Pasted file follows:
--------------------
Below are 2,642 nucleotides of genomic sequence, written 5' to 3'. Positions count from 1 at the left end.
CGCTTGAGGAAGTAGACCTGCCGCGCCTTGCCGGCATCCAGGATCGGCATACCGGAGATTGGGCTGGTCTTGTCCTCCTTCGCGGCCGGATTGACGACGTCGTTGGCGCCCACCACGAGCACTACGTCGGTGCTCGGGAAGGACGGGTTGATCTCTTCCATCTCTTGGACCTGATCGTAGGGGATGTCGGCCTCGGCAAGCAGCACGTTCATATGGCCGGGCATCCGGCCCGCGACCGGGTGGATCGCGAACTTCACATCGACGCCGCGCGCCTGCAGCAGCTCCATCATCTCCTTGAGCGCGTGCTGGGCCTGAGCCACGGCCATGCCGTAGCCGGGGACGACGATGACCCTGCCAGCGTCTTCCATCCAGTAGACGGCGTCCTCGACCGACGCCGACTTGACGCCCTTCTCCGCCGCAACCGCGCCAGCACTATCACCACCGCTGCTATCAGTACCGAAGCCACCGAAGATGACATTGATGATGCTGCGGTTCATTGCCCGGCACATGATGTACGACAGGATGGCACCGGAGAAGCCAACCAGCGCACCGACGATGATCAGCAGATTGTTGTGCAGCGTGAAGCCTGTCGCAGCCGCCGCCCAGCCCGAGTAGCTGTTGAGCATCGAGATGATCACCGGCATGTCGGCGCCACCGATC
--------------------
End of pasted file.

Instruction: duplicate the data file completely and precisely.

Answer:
Below are 2,642 nucleotides of genomic sequence, written 5' to 3'. Positions count from 1 at the left end.
CGCTTGAGGAAGTAGACCTGCCGCGCCTTGCCGGCATCCAGGATCGGCATACCGGAGATTGGGCTGGTCTTGTCCTCCTTCGCGGCCGGATTGACGACGTCGTTGGCGCCCACCACGAGCACTACGTCGGTGCTCGGGAAGGACGGGTTGATCTCTTCCATCTCTTGGACCTGATCGTAGGGGATGTCGGCCTCGGCAAGCAGCACGTTCATATGGCCGGGCATCCGGCCCGCGACCGGGTGGATCGCGAACTTCACATCGACGCCGCGCGCCTGCAGCAGCTCCATCATCTCCTTGAGCGCGTGCTGGGCCTGAGCCACGGCCATGCCGTAGCCGGGGACGACGATGACCCTGCCAGCGTCTTCCATCCAGTAGACGGCGTCCTCGACCGACGCCGACTTGACGCCCTTCTCCGCCGCAACCGCGCCAGCACTATCACCACCGCTGCTATCAGTACCGAAGCCACCGAAGATGACATTGATGATGCTGCGGTTCATTGCCCGGCACATGATGTACGACAGGATGGCACCGGAGAAGCCAACCAGCGCACCGACGATGATCAGCAGATTGTTGTGCAGCGTGAAGCCTGTCGCAGCCGCCGCCCAGCCCGAGTAGCTGTTGAGCATCGAGATGATCACCGGCATGTCGGCGCCACCGATC